Monday, 15 May 2006

Good job, bad job, McJob

From the Oxford English Dictionary:
McJob, n., colloq. and depreciative (orig. U.S.).
An unstimulating, low-paid job with few prospects, esp. one created by the expansion of the service sector.
Used with allusion to the McDonald's Corporation's practice of using Mc- as an initial element in a range of proprietary product names, rather than a direct allusion to the programme mentioned in the first of these quotations:
1985 Los Angeles Times 29 July II. 6/1 For instance, the McDonald's fast-food chain recently began a training program for the handicapped in the San Fernando Valley called McJobs. McDonald's has hired a dozen people after the two 10-week training programs held so far.]
1986 Washington Post 24 Aug. C1 (heading) The fast-food factories: McJobs are bad for kids.
1991 D. COUPLAND Generation X I. i. 5 Dag..was bored and cranky after eight hours of working his McJob.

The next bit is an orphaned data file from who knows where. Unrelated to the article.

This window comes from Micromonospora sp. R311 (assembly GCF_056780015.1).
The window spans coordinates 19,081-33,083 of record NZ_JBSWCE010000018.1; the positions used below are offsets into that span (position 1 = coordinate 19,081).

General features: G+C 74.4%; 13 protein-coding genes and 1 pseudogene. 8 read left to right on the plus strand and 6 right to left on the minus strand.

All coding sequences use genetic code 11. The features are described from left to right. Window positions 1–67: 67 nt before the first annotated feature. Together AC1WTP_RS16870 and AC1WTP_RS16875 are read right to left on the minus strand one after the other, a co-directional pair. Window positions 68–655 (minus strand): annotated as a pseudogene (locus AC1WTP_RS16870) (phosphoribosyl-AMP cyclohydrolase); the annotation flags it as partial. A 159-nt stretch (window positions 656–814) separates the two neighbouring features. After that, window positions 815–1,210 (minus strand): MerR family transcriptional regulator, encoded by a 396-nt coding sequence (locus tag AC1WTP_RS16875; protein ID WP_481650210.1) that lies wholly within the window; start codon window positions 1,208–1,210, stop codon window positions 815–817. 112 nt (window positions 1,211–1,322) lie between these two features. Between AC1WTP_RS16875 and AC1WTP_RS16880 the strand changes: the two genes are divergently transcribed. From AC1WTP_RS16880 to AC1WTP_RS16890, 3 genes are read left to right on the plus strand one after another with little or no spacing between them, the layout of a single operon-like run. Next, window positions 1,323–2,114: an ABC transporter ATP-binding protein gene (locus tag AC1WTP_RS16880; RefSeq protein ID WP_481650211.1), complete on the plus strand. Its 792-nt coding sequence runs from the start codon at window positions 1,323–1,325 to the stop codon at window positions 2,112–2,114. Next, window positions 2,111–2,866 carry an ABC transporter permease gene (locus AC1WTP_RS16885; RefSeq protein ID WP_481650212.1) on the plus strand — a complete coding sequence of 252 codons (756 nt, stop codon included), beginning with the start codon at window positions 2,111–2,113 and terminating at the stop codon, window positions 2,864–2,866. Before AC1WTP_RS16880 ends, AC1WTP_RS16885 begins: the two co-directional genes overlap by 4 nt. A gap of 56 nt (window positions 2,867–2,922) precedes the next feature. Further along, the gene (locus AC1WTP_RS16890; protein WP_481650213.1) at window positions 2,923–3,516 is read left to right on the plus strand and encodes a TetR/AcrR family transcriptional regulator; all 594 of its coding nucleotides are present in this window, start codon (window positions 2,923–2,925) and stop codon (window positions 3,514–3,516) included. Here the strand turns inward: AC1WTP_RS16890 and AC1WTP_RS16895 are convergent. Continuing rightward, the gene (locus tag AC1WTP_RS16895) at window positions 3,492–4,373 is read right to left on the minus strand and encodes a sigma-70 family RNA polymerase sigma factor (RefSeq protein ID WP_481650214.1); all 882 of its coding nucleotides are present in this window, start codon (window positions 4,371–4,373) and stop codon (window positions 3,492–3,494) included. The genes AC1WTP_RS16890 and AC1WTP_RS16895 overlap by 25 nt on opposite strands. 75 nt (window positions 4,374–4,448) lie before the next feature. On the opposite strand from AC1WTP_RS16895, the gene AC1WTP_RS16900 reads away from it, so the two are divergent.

1993 Albuquerque Jrnl. 4 Apr. C3/2 So many bright and ambitious young people are wasting what should be their apprentice years in low-wage, low-skilled jobs, what are called ‘McJobs’.

[Little more was heard of McDonald’s 1985 initiative, which may have been a PR stunt but was well-meant, and it was unfortunate for them that, as the other quotations show, the name they invented for it has acquired a connotation that does them no credit at all. They featured in a 2004 Bush-Cheney campaign poster.]

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